If you have had the chance to visit a well-established and respected farm sanctuary, then you will have experienced true peace. These safe havens only exist for one purpose and one purpose only – to provide the best quality of life for the animals in their care. It is not about humans and their needs. It is simply about the animals. Most are home to farm animals such as cows, pigs and chickens – those that were saved from suffering a cruel fate of slaughter. Others pulled from situations of extreme and horrific abuse. They are given a chance to feel the ground beneath their feet, to breathe fresh air and to see the sunshine. Some of the larger, well-known sanctuaries include Farm Sanctuary in the United States; Edgar’s Mission in Australia; and Happily Ever Esther Farm Sanctuary in Canada.
Spending time in the presence of these loving animals is a therapeutic experience. The distinguishing feature of a sanctuary is the residents are in their forever home – they will not be bounced from home to home or placed in strange environments causing unnecessary stress. Their past forgotten, they are asked only to live in the present. Sanctuaries are in essence a home for the unwanted and neglected.
Initially, one might not think that a sanctuary environment is suitable for horses. Horses are highly social and herd-bound animals. They thrive when allowed to live with other horses, forming strong bonds and relationships as they do in the wild. However, increasingly, these sort of bonds are developing in sanctuaries as more horses are surrendered to their care.
Lady and Eva
Meet two elderly horses, both saved from going to slaughter, both dumped by their previous owners for unknown reasons and both found their way into Penny Land Sanctuary. After a period of time, Eva was moved to a wonderful long-term foster home. She was well cared for a loved for almost two years. Sadly, her companion horse passed away of old age and Eva was brought back home.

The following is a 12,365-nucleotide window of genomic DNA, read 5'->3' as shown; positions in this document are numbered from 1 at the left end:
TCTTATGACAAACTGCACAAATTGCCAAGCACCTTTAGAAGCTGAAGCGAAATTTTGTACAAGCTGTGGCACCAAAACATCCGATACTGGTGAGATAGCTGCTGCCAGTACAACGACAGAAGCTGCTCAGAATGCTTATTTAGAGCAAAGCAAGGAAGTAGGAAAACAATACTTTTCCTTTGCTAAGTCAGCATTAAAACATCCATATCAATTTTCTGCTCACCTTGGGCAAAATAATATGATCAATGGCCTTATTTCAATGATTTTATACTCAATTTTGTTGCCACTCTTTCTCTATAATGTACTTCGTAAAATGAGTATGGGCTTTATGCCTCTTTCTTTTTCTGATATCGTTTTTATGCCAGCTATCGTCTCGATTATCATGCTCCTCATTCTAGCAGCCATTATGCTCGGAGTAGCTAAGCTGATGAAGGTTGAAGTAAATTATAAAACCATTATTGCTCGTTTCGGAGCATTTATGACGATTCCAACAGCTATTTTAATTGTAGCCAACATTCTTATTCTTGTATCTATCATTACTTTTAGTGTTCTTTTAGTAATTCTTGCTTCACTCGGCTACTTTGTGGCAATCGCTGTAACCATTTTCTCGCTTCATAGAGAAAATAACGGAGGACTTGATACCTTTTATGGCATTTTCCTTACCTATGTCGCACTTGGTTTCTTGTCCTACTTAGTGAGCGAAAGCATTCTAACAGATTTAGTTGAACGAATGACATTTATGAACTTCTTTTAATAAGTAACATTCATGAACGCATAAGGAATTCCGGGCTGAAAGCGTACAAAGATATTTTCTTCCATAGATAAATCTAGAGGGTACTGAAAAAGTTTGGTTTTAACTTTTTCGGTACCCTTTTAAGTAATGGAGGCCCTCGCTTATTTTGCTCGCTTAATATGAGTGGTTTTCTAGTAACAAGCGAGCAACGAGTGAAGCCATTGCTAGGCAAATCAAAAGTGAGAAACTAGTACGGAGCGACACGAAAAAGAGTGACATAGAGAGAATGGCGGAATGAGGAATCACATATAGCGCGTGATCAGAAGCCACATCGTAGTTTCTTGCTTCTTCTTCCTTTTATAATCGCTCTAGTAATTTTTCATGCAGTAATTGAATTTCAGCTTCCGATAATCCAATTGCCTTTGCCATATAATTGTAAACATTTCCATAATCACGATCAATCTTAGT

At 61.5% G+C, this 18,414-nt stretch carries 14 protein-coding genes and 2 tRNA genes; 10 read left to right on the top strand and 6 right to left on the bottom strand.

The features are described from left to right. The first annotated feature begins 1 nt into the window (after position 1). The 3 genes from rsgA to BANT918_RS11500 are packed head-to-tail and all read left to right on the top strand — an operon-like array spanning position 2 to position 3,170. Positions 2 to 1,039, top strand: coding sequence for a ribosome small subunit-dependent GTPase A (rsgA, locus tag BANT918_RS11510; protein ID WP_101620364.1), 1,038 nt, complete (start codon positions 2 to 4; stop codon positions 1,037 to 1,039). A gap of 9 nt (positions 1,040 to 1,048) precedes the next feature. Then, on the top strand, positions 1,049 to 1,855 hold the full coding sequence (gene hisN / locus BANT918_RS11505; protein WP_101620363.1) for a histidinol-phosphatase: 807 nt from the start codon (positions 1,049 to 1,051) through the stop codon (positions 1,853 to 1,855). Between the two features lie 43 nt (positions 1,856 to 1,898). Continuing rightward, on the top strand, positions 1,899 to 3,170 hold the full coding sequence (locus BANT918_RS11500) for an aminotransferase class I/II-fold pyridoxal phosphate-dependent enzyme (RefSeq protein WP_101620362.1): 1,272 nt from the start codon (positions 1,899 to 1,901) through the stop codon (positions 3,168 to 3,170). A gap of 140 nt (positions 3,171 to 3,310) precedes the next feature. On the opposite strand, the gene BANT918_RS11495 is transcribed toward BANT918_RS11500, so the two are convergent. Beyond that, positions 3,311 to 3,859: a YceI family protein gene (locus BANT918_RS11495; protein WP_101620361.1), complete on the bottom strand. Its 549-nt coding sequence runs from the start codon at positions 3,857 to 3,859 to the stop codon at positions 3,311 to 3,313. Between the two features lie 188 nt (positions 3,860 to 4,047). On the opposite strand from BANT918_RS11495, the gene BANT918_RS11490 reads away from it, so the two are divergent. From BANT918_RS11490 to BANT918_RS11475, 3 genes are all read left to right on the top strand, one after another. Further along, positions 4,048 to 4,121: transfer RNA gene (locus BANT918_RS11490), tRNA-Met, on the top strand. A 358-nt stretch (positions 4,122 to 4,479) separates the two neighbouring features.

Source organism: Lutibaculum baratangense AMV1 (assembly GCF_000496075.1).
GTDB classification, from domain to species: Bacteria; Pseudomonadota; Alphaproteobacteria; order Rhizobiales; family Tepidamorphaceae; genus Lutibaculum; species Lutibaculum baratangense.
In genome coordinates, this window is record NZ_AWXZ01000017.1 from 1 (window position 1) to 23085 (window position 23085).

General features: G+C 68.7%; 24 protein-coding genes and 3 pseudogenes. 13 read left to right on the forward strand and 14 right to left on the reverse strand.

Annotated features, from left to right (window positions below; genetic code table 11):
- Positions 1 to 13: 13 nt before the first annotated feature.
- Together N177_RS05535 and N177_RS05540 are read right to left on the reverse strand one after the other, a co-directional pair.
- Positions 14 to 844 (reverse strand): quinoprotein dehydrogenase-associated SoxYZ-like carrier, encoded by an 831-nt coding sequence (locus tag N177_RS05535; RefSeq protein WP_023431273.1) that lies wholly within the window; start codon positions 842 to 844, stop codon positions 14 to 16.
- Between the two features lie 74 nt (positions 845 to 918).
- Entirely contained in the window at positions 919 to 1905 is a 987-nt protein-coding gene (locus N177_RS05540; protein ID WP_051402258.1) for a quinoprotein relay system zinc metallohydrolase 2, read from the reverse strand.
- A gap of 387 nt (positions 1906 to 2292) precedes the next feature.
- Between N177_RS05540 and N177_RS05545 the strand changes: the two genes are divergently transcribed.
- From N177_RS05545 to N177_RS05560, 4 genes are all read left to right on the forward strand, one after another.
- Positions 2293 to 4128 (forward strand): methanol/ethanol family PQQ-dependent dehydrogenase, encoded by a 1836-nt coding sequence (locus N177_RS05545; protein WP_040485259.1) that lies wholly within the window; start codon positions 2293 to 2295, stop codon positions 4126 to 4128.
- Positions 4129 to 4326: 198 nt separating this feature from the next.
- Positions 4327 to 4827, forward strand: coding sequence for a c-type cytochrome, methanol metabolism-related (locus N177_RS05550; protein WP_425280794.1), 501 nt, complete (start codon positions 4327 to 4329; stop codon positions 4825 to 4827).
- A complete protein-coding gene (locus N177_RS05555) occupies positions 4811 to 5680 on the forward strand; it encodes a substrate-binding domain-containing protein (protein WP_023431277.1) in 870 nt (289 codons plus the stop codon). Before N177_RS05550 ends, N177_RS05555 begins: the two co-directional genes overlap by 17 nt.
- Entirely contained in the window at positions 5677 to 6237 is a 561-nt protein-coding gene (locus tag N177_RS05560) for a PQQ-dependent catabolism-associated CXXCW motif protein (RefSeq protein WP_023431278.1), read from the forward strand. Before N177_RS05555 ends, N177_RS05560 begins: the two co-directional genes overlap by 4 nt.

As with all introductions, Eva was initially placed in an area separate from the other horses. Every day, Lady would come over and stand as close to Eva’s paddock as possible. The two cried out for each other and would not stray far. When the time came to move Eva back into the herd, Lady was there waiting. It was a reunion like no other. To say animals have no feelings is to be living with eyes closed.
Lady and Eva were overjoyed to be back together, their bond stronger than it had ever been before. They would spend all of their time walking the paddock together, sleeping side-by-side and constantly grooming each other – like old friends together again. They remain inseparable. They live with three other rescue mares and receive the utmost care and attention from the sanctuary staff and volunteers. They are not asked to entertain anyone – free to live their lives in peace and comfort. Lady and Eva will remain at the sanctuary for the rest of their lives, knowing nothing but love and understanding.
And in the End…
If only all animals were given a chance to end their days safe and protected from the cruelties of the world, it would be a better place. Animals are not ours to use. They are living, breathing creatures with the same hopes and fears we possess. Horses are no exception. Take a moment out of your busy day to visit a sanctuary and connect with the animals. It will change your outlook as it did mine.
“When I look into the eyes of an animal I do not see an animal. I see a living being.
I see a friend. I feel a soul.”